Science Fair Project Encyclopedia
Maryland Transit Administration
The Maryland Transit Administration, sometimes called MTA Maryland to avoid confusion with other cities' agencies called MTA, is a metropolitan transit service serving all of Baltimore, Maryland and the surrounding areas. The MTA also administers the Maryland Area Regional Commuter (MARC) commuter rail system, which serves the Baltimore-Washington area. Bus routes in the Washington, DC area, including the Maryland suburbs, are run by WMATA.
The MTA was originally known as the Baltimore Metropolitan Transit Authority and then the Baltimore Mass Transit Administration before it changed to its current name. The MTA took over the operations of the Baltimore Transit Company on April 30, 1970.
The Maryland Transit Administration current fleet of buses contains Flxibles (formerly known as Grumman Flxible) buses that were ordered from 1980-1995, North American Bus Industries (NABI) buses ordered from 1995-2000, a fleet of articulated buses from NABI in 1996, and its most recent order, in 2003, a set of low-floor buses from Neoplan. It has been said that the Maryland Transit Administration might order more articulated buses in 2004 or 2005 from Neoplan. In early 2004, the Maryland Transit Administration ordered more low floor buses but this time from New Flyer. On November 20th, 2004, the Maryland Transit Administration received its first New Flyer bus, coach number 04001, a 40 foot New Flyer. The Maryland Transit Administration is expected to receive 230 New Flyers, some will be regular 40 foot low floor New Flyer buses, some will be hybrids, and some will be "baby" New Flyers according to the BTCO message board.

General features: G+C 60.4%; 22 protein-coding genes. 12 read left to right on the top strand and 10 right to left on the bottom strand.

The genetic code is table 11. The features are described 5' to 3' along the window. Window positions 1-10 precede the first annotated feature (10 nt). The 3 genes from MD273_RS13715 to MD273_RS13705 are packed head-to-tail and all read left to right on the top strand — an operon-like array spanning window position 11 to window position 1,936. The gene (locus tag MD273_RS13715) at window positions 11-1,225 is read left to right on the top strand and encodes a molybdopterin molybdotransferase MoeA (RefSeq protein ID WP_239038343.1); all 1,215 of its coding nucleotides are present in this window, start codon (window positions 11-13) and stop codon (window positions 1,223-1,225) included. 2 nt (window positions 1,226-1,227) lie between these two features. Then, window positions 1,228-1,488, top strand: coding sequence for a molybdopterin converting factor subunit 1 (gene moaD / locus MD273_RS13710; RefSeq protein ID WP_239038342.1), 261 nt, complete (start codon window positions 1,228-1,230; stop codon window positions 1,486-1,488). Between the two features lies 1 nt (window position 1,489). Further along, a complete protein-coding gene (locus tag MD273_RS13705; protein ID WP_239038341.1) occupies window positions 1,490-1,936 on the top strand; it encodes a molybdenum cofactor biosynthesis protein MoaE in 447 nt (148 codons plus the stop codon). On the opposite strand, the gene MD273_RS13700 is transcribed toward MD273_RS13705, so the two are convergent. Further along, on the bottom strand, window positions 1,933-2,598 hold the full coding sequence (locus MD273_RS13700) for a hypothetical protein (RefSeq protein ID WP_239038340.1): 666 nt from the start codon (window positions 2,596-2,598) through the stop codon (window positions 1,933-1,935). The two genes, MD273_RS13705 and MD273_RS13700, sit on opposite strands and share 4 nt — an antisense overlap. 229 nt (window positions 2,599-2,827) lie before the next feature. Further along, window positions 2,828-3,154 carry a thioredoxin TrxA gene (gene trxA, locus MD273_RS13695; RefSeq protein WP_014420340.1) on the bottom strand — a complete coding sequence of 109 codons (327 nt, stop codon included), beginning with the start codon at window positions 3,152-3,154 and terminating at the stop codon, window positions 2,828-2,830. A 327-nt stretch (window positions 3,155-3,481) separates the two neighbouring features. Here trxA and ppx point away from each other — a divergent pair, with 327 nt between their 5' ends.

The Maryland Transit Administration also has two forms of rapid transit. A light rail system and a Metro subway system. The light rail leads from Glen Burnie (Cromwell) to Hunt Valley, Maryland. The subway system leads from Johns Hopkins Hospital in Baltimore, Maryland to Owings Mills, Maryland, with two spurs one going to BWI Airport and the other to Penn Station. For more information on these systems, see the article on Rail transit in Baltimore, Maryland.
The Maryland Transit Administration is currently double-tracking its light rail system, north of its North Avenue station, and sending their Metro cars out to be rehabbed. The Maryland Transit Administration is also competing with Pittsburgh, Pennsylvania to obtain federal funding to build a maglev route from Washington D.C. to Baltimore, Maryland.
In early 2005, the Maryland Transit Administration put the recently ordered 40-foot New Flyers out on the streets on select bus routes.
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